FAQ – “I have a client who is buying an expensive property and they are telling me their occupation is ‘student’. Is this OK for FINTRAC identification?”
In this video Steve Jamieson, Managing Broker of RE/MAX Crest Realty Westside, describes how to properly identify your client under the requirements of Financial Transactions and Reports Analysis Centre of Canada (FINTRAC).
Here’s a brief summary:
Know your client
It is an expectation of FINTRAC is that you know your client. Okay, so your student client may in fact be independently wealthy in which case you would identify them as per normal procedures on the FINTRAC Individual Identification Information Record. The same goes for somebody who is say, a “housewife”, but make sure you are confident of the individual’s wealth and how it came about.
Source of funds
It is your responsibility to establish whether your client is acting on behalf of a third party i.e. you must know where the money for the transaction is coming from. Perhaps funds are from a parent, sibling, spouse, another family member or acquaintance. In this case, you would fill in “Part B – Verification of Third Parties”. It is not necessary to obtain identification from the third party, but be sure to document their name and address.
If your client starts to dodge questions or avoids giving a straight answer, then you have a suspicious transaction on your hands and you need to speak to you Managing Broker about filing a Suspicious Transaction Report.
Power of Attorney
The person who holds the Power of Attorney is your client, and therefore is the individual who has to be identified. The person who they are representing must be noted in “Part B – Verification of Third Parties”, whether they are the owner of the property that is being sold, or in the case of a purchase, the supplier of the funds.
It is NOT okay to state a client’s occupation as “businessman” or “businesswoman”. FINTRAC requires you to be much more specific in describing what your client actually does for a living. Don’t be vague.
One individual per form
Use a separate form to identify each individual you need to identify. i.e. do not put husband and wife on the same form.
It is essential that the entire FINTRAC document be sent to your brokerage. e.g. in the case of an Individual Identification Information Record, that’s all four pages, not just the pages that have been filled in.
The Corporation/Entity Identification Information Record is used to identify corporations. While this form does not ask for identification details of the individual you are dealing with, it is imperative that you do identify the person and ensure that they have the authority to bind the company.
Verify existence of the corporation
You must confirm existence of the corporation (e.g., certificate of corporate status, published annual report, government notice of assessment). If the record is in paper format, a copy must be kept. If record is an electronic version, a record of the corporation’s registration number and type and source of record (e.g., Corporations Canada website) must be kept.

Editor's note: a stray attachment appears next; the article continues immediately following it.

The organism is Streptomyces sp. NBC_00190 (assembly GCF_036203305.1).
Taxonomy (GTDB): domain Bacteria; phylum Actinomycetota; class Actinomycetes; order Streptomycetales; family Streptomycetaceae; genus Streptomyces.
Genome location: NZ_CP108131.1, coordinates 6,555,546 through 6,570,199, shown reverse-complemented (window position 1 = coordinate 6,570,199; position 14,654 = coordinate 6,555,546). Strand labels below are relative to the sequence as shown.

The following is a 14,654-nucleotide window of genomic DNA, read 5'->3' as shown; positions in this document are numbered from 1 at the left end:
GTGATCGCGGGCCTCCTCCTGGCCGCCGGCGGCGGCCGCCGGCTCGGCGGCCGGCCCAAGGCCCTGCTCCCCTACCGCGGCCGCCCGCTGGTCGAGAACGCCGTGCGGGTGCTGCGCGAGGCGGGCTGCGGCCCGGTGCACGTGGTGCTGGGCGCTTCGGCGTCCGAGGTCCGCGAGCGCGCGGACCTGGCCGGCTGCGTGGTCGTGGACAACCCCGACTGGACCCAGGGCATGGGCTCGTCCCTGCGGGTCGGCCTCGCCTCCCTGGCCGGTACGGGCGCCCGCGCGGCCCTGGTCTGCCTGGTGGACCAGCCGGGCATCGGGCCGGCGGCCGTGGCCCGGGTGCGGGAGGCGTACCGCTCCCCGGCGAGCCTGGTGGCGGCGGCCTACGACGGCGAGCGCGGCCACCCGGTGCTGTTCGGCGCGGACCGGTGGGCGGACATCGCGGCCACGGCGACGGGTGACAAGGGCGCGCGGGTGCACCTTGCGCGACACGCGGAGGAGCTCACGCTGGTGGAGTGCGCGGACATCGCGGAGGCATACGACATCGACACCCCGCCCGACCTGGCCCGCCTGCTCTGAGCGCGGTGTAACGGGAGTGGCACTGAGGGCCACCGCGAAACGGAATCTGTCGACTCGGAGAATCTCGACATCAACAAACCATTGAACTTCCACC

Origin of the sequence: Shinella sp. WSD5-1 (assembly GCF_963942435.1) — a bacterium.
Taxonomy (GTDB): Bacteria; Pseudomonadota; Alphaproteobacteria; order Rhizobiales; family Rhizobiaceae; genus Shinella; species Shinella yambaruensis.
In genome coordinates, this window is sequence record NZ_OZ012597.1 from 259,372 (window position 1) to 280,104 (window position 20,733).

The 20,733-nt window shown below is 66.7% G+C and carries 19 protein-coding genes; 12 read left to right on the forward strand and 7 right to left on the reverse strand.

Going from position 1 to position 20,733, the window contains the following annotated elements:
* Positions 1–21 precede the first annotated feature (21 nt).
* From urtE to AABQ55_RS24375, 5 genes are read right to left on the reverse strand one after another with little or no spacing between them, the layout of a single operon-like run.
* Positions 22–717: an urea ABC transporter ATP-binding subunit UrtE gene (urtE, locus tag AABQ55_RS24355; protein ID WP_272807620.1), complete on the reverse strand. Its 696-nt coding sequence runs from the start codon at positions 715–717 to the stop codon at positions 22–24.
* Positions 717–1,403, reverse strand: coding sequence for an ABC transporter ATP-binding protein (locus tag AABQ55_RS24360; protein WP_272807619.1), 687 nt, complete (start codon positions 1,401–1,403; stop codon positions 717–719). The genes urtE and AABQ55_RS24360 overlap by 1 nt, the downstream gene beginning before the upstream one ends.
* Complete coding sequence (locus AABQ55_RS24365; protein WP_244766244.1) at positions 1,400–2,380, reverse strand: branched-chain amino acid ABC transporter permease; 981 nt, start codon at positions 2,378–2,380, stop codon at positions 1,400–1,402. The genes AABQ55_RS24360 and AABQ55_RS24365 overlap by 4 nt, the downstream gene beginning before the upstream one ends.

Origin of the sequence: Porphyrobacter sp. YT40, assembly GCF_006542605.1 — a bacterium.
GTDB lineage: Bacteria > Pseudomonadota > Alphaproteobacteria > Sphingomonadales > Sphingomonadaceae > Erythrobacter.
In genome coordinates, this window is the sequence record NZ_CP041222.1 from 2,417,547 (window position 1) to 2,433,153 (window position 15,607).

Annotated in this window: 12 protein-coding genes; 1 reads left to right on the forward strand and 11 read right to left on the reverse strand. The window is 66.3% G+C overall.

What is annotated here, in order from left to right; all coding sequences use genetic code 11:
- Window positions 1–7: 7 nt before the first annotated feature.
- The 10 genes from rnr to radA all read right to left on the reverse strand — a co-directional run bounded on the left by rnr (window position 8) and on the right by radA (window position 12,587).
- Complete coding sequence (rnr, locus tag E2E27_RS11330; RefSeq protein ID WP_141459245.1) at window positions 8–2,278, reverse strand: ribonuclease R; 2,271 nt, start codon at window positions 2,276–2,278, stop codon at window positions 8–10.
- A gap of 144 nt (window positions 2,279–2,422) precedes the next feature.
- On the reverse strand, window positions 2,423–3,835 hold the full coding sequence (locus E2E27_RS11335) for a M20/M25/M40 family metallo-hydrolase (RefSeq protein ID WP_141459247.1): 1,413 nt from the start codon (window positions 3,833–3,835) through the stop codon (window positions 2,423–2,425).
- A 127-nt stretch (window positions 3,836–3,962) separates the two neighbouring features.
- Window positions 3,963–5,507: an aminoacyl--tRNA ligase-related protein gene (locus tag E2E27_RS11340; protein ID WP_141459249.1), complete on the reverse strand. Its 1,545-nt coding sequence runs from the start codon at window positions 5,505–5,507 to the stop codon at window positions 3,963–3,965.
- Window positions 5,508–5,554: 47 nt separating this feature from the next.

Your office administrator can assist you with obtaining these documents.
Authority to bind the company
It is imperative that you obtain a copy of the corporate record showing who has authority to bind the corporation regarding the transaction.
You will find this information set out in certificate of corporate status or other record confirming corporation’s existence.(e.g., certificate of incumbency, articles of incorporation, by-laws setting out officers duly authorized to sign on behalf of corporation)
When you identify a client, it is imperative that you meet them in person and physically see their identification. It is not okay to ask for a copy of ID to be faxed or emailed to you.
Should you have done business with the individual in the past and you have already met them in person, then it would be acceptable to ask for a copy of their ID to be sent so that you can document the details on the FINTRAC form. Again, the key is that you know your client.
If it is impossible to physically meet your client in person (say if they are in a different province or overseas), then you need to use an Agent Mandatary Form in agreement with an authorized party who can then perform the identification procedure on your behalf. An authorized party might be a lawyer, a notary, or a RE/MAX agent. Set up the agreement first, before sending your client in to be identified.
FINTRAC identification requirements apply to “No Agency” situations as well. You must identify the party who you are working with, even if you are not in an agency relationship with them.
It is our corporate policy to only accept deposits in the form of a bank draft.
For more information about FINTRAC and how the rules apply to you, check the real estate sector page and associated links on the FINTRAC website.
Please note: The Frequently Asked Question video series is used for training purposes within our group of RE/MAX offices. If you are licensed at a different brokerage, you must refer to your own Managing Broker for advice.